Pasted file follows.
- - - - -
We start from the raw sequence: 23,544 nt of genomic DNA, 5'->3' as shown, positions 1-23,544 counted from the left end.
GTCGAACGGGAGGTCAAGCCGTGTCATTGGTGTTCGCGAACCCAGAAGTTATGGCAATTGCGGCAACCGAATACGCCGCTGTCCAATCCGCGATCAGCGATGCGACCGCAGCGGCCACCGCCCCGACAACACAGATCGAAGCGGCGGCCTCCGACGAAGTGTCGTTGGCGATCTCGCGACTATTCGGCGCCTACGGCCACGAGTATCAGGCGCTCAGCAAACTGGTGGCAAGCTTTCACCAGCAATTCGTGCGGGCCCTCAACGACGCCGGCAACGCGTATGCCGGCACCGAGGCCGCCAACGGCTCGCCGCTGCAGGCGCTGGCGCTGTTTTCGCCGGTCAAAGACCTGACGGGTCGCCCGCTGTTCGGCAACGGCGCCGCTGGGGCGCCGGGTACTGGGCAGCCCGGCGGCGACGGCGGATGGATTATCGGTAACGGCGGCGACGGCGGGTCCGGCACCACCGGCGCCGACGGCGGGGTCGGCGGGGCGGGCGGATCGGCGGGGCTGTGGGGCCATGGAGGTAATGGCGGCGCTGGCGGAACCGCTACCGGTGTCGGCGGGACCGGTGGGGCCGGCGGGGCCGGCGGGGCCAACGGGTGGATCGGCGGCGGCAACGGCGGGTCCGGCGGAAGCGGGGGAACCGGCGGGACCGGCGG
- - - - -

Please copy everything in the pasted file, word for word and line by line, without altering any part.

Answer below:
We start from the raw sequence: 23,544 nt of genomic DNA, 5'->3' as shown, positions 1-23,544 counted from the left end.
GTCGAACGGGAGGTCAAGCCGTGTCATTGGTGTTCGCGAACCCAGAAGTTATGGCAATTGCGGCAACCGAATACGCCGCTGTCCAATCCGCGATCAGCGATGCGACCGCAGCGGCCACCGCCCCGACAACACAGATCGAAGCGGCGGCCTCCGACGAAGTGTCGTTGGCGATCTCGCGACTATTCGGCGCCTACGGCCACGAGTATCAGGCGCTCAGCAAACTGGTGGCAAGCTTTCACCAGCAATTCGTGCGGGCCCTCAACGACGCCGGCAACGCGTATGCCGGCACCGAGGCCGCCAACGGCTCGCCGCTGCAGGCGCTGGCGCTGTTTTCGCCGGTCAAAGACCTGACGGGTCGCCCGCTGTTCGGCAACGGCGCCGCTGGGGCGCCGGGTACTGGGCAGCCCGGCGGCGACGGCGGATGGATTATCGGTAACGGCGGCGACGGCGGGTCCGGCACCACCGGCGCCGACGGCGGGGTCGGCGGGGCGGGCGGATCGGCGGGGCTGTGGGGCCATGGAGGTAATGGCGGCGCTGGCGGAACCGCTACCGGTGTCGGCGGGACCGGTGGGGCCGGCGGGGCCGGCGGGGCCAACGGGTGGATCGGCGGCGGCAACGGCGGGTCCGGCGGAAGCGGGGGAACCGGCGGGACCGGCGG